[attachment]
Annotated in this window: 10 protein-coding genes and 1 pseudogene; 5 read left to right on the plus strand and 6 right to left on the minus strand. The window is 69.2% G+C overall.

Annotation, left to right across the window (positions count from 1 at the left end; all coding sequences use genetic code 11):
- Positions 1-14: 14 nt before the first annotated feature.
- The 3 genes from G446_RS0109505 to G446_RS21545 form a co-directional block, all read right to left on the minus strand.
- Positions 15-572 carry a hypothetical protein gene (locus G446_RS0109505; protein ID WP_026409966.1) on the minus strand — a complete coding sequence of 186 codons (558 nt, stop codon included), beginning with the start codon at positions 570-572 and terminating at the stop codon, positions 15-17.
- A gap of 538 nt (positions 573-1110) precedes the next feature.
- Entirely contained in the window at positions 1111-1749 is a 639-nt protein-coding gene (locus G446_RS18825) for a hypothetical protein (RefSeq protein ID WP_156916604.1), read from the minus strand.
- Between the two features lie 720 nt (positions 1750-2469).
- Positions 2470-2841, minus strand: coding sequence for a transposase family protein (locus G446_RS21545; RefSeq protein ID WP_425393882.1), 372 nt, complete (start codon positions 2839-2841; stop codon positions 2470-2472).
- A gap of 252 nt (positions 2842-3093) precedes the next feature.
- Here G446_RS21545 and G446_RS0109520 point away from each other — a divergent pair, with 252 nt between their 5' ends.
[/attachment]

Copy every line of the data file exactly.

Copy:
Annotated in this window: 10 protein-coding genes and 1 pseudogene; 5 read left to right on the plus strand and 6 right to left on the minus strand. The window is 69.2% G+C overall.

Annotation, left to right across the window (positions count from 1 at the left end; all coding sequences use genetic code 11):
- Positions 1-14: 14 nt before the first annotated feature.
- The 3 genes from G446_RS0109505 to G446_RS21545 form a co-directional block, all read right to left on the minus strand.
- Positions 15-572 carry a hypothetical protein gene (locus G446_RS0109505; protein ID WP_026409966.1) on the minus strand — a complete coding sequence of 186 codons (558 nt, stop codon included), beginning with the start codon at positions 570-572 and terminating at the stop codon, positions 15-17.
- A gap of 538 nt (positions 573-1110) precedes the next feature.
- Entirely contained in the window at positions 1111-1749 is a 639-nt protein-coding gene (locus G446_RS18825) for a hypothetical protein (RefSeq protein ID WP_156916604.1), read from the minus strand.
- Between the two features lie 720 nt (positions 1750-2469).
- Positions 2470-2841, minus strand: coding sequence for a transposase family protein (locus G446_RS21545; RefSeq protein ID WP_425393882.1), 372 nt, complete (start codon positions 2839-2841; stop codon positions 2470-2472).
- A gap of 252 nt (positions 2842-3093) precedes the next feature.
- Here G446_RS21545 and G446_RS0109520 point away from each other — a divergent pair, with 252 nt between their 5' ends.